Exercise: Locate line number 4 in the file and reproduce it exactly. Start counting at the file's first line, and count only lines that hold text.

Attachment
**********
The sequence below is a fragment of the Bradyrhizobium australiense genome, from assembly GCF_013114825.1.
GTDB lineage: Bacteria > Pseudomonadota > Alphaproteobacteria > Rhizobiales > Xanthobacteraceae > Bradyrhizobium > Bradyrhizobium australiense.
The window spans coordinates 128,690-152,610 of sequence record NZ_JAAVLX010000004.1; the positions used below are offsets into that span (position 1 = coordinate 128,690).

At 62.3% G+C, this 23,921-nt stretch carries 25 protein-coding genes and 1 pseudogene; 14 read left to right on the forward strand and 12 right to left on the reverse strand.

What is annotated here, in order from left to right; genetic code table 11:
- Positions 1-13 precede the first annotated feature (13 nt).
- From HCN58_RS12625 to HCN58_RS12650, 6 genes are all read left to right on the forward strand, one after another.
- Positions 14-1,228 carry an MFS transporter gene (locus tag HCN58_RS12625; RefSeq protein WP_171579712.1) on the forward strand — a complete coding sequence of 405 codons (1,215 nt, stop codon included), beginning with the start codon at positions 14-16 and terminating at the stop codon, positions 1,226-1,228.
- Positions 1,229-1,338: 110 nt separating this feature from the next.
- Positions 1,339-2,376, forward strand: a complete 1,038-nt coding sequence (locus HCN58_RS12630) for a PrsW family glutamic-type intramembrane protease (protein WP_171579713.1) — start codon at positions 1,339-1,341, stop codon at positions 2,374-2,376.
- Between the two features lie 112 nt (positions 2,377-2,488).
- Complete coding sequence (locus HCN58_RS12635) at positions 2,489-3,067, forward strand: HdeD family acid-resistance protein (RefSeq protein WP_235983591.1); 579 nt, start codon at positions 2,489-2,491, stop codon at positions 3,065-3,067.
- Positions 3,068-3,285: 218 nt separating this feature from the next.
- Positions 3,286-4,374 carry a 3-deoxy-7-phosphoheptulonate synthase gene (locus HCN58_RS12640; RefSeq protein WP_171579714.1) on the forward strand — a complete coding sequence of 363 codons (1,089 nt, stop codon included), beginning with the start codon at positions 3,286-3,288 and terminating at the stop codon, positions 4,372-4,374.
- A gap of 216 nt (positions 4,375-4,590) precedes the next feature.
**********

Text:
At 62.3% G+C, this 23,921-nt stretch carries 25 protein-coding genes and 1 pseudogene; 14 read left to right on the forward strand and 12 right to left on the reverse strand.